Gerard lay on his bed, cowering in the fetal position, facing away from the door. He stared into the wall, eyes wide in terror.
He knew they were still behind him. He felt them staring. The hairs on the back of his neck prickled when he thought about it.
"Go away," he mumbled. "Leave me in peace."
There was no answer. Gerard knew they wouldn't answer, but their silence made him angry all the same.
He suddenly sat up on the bed.
"Go away!" he roared, turning to face them.
Seeing them sent chills on his spine. They stood motionlessly in the doorframe, black stick-legs growing directly out of the floor and walls as they stood around the doorway. Outside in the hall, he could see the rest of them, covering every surface of the walls and floor.
He hated them. He wished they had never come.
"Leave!" he screamed at the flamingos. "Leave me alone!"
They didn't answer. Their black dot-eyes pierced him.
Gerard threw himself back down on the bed and screamed into his pillow. When he looked back up, he saw more of them outside his bedroom window, having sprung up from the outside walls of his home, peering into the window with their horrible eyes.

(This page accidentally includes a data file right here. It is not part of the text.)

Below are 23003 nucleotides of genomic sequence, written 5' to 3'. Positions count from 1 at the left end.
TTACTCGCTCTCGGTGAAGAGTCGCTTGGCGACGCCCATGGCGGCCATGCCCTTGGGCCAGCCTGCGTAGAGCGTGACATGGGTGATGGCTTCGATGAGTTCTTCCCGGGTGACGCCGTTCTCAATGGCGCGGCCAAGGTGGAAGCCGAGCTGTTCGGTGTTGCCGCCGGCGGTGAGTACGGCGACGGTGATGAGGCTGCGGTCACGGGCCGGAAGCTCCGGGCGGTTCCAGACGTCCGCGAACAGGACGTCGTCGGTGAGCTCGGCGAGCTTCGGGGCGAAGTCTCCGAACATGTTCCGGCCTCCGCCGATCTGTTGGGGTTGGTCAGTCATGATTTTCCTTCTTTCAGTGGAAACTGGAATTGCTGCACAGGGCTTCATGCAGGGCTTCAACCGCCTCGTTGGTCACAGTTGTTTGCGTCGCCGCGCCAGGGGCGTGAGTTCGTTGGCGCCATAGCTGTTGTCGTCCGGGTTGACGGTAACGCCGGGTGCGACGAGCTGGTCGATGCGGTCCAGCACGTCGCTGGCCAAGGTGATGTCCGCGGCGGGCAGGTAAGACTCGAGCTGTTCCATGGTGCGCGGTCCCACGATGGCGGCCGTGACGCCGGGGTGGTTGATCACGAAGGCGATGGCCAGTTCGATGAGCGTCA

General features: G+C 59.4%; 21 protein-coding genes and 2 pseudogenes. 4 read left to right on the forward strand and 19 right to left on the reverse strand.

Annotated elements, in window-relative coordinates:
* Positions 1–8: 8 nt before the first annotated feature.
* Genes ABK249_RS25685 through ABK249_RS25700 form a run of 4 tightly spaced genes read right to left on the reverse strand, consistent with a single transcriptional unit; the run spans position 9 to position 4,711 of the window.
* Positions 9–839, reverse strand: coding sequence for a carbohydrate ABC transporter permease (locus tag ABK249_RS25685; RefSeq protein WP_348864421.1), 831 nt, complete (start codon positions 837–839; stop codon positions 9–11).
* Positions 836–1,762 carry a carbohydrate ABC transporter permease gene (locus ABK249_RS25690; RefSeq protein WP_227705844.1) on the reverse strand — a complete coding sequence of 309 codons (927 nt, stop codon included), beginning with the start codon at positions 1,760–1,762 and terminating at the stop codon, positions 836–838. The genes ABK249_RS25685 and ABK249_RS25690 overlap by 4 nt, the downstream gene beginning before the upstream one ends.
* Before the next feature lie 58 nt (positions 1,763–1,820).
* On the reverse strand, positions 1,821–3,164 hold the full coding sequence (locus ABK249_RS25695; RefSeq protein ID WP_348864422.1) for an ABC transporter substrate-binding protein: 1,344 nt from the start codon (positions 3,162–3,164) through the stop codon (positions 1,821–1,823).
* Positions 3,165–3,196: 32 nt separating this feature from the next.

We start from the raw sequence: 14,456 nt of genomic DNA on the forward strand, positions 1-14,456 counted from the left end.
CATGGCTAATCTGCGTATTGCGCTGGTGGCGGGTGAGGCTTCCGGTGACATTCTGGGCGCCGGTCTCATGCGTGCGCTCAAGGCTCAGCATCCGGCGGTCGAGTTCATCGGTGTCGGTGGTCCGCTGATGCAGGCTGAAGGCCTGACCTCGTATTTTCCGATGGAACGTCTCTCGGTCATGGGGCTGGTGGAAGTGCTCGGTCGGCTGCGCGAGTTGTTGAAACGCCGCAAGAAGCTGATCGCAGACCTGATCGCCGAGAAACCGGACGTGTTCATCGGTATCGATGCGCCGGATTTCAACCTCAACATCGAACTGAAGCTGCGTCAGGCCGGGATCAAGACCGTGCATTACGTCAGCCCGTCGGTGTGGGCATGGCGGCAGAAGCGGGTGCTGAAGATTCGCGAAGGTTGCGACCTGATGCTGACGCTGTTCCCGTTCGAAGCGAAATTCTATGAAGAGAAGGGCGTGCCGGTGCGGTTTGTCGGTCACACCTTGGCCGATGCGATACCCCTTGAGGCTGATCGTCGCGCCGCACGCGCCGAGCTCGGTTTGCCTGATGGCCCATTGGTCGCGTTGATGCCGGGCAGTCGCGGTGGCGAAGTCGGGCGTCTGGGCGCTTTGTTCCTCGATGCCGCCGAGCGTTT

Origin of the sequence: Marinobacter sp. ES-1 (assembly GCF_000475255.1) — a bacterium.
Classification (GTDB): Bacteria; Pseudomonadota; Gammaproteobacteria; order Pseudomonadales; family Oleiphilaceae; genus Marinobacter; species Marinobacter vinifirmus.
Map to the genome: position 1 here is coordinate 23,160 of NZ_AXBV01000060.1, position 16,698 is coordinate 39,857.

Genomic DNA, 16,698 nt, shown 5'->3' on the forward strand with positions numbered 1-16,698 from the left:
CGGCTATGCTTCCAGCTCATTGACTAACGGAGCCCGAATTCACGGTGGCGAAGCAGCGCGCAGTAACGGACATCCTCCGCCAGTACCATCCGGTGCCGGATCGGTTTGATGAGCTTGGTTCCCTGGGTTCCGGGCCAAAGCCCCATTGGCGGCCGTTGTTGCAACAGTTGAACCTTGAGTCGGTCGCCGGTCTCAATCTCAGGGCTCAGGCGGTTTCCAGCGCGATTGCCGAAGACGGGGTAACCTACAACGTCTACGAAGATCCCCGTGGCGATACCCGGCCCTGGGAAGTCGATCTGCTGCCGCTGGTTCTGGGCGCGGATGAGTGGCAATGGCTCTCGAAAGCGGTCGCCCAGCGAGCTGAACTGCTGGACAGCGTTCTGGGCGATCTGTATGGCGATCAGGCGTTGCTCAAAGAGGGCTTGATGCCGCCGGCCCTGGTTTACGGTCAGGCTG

Sasha rubbed her eyes. Everything was still pink.
Everything was stained with pink. The houses, the sidewalk, the pavement, the furniture in her house, every individual blade of grass and leaf on every tree was bright bubblegum pink.
The lawn flamingos were already pink, so they stayed the same. Their black legs and yellow beaks made them stand out against the pink backdrop. Sasha tried to focus on them. All this pink was irritating her.
She rubbed her eyes again. It didn't help. She had been rubbing her eyes almost nonstop for days. Now they felt raw and dry, but she couldn't stop. They hurt too much.
She felt a buzzing behind her eyes. It felt like hot TV static. It was like a wasp was inside her brain. It was torture.